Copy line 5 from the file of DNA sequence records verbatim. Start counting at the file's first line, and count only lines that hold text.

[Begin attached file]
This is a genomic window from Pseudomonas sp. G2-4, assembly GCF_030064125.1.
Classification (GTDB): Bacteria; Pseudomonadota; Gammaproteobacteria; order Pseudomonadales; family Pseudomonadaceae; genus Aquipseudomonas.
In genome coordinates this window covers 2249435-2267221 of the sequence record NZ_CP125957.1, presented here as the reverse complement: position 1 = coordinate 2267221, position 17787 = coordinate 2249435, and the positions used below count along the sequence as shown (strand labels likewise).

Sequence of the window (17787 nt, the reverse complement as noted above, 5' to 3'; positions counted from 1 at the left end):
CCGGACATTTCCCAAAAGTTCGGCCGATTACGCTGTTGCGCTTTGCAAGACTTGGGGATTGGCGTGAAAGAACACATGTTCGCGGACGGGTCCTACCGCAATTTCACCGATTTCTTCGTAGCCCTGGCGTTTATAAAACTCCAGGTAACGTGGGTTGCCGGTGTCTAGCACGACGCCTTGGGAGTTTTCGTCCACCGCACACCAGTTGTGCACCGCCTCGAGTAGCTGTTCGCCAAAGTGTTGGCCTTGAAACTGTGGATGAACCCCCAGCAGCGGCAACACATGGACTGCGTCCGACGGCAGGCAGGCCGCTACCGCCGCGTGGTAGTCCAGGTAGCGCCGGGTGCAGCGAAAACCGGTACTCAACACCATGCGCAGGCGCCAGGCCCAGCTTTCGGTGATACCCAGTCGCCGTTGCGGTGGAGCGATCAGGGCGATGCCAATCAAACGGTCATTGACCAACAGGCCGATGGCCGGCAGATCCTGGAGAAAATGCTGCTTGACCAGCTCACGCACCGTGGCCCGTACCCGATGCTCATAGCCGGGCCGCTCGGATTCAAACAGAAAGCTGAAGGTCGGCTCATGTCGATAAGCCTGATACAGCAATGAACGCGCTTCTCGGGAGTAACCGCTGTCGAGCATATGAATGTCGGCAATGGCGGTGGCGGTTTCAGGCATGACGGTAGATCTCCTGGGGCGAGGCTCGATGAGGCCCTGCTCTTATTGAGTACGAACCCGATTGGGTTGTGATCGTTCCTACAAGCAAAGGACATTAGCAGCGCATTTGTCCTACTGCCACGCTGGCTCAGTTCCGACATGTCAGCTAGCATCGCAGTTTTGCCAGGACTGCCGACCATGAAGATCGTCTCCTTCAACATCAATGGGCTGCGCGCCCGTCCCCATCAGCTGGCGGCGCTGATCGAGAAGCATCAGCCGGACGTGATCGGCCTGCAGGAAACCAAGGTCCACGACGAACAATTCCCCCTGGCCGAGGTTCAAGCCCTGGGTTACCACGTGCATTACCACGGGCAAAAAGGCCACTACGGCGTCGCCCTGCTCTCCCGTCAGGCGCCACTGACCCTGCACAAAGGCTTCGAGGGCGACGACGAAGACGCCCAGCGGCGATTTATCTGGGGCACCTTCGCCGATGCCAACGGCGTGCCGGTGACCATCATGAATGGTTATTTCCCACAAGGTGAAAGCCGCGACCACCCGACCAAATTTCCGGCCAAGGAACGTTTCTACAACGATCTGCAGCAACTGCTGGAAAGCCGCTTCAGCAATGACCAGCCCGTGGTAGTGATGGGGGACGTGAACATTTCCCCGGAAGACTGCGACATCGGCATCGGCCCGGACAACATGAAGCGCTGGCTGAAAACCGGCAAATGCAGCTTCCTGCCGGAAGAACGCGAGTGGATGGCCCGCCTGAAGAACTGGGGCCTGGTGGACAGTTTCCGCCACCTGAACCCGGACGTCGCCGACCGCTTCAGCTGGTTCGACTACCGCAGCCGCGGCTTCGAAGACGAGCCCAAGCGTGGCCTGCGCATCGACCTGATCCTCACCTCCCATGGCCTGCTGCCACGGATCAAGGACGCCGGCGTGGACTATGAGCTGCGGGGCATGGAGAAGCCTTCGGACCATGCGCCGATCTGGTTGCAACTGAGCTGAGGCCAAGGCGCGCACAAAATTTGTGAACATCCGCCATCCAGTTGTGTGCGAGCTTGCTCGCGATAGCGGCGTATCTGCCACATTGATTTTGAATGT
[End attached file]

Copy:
CCGGACATTTCCCAAAAGTTCGGCCGATTACGCTGTTGCGCTTTGCAAGACTTGGGGATTGGCGTGAAAGAACACATGTTCGCGGACGGGTCCTACCGCAATTTCACCGATTTCTTCGTAGCCCTGGCGTTTATAAAACTCCAGGTAACGTGGGTTGCCGGTGTCTAGCACGACGCCTTGGGAGTTTTCGTCCACCGCACACCAGTTGTGCACCGCCTCGAGTAGCTGTTCGCCAAAGTGTTGGCCTTGAAACTGTGGATGAACCCCCAGCAGCGGCAACACATGGACTGCGTCCGACGGCAGGCAGGCCGCTACCGCCGCGTGGTAGTCCAGGTAGCGCCGGGTGCAGCGAAAACCGGTACTCAACACCATGCGCAGGCGCCAGGCCCAGCTTTCGGTGATACCCAGTCGCCGTTGCGGTGGAGCGATCAGGGCGATGCCAATCAAACGGTCATTGACCAACAGGCCGATGGCCGGCAGATCCTGGAGAAAATGCTGCTTGACCAGCTCACGCACCGTGGCCCGTACCCGATGCTCATAGCCGGGCCGCTCGGATTCAAACAGAAAGCTGAAGGTCGGCTCATGTCGATAAGCCTGATACAGCAATGAACGCGCTTCTCGGGAGTAACCGCTGTCGAGCATATGAATGTCGGCAATGGCGGTGGCGGTTTCAGGCATGACGGTAGATCTCCTGGGGCGAGGCTCGATGAGGCCCTGCTCTTATTGAGTACGAACCCGATTGGGTTGTGATCGTTCCTACAAGCAAAGGACATTAGCAGCGCATTTGTCCTACTGCCACGCTGGCTCAGTTCCGACATGTCAGCTAGCATCGCAGTTTTGCCAGGACTGCCGACCATGAAGATCGTCTCCTTCAACATCAATGGGCTGCGCGCCCGTCCCCATCAGCTGGCGGCGCTGATCGAGAAGCATCAGCCGGACGTGATCGGCCTGCAGGAAACCAAGGTCCACGACGAACAATTCCCCCTGGCCGAGGTTCAAGCCCTGGGTTACCACGTGCATTACCACGGGCAAAAAGGCCACTACGGCGTCGCCCTGCTCTCCCGTCAGGCGCCACTGACCCTGCACAAAGGCTTCGAGGGCGACGACGAAGACGCCCAGCGGCGATTTATCTGGGGCACCTTCGCCGATGCCAACGGCGTGCCGGTGACCATCATGAATGGTTATTTCCCACAAGGTGAAAGCCGCGACCACCCGACCAAATTTCCGGCCAAGGAACGTTTCTACAACGATCTGCAGCAACTGCTGGAAAGCCGCTTCAGCAATGACCAGCCCGTGGTAGTGATGGGGGACGTGAACATTTCCCCGGAAGACTGCGACATCGGCATCGGCCCGGACAACATGAAGCGCTGGCTGAAAACCGGCAAATGCAGCTTCCTGCCGGAAGAACGCGAGTGGATGGCCCGCCTGAAGAACTGGGGCCTGGTGGACAGTTTCCGCCACCTGAACCCGGACGTCGCCGACCGCTTCAGCTGGTTCGACTACCGCAGCCGCGGCTTCGAAGACGAGCCCAAGCGTGGCCTGCGCATCGACCTGATCCTCACCTCCCATGGCCTGCTGCCACGGATCAAGGACGCCGGCGTGGACTATGAGCTGCGGGGCATGGAGAAGCCTTCGGACCATGCGCCGATCTGGTTGCAACTGAGCTGAGGCCAAGGCGCGCACAAAATTTGTGAACATCCGCCATCCAGTTGTGTGCGAGCTTGCTCGCGATAGCGGCGTATCTGCCACATTGATTTTGAATGT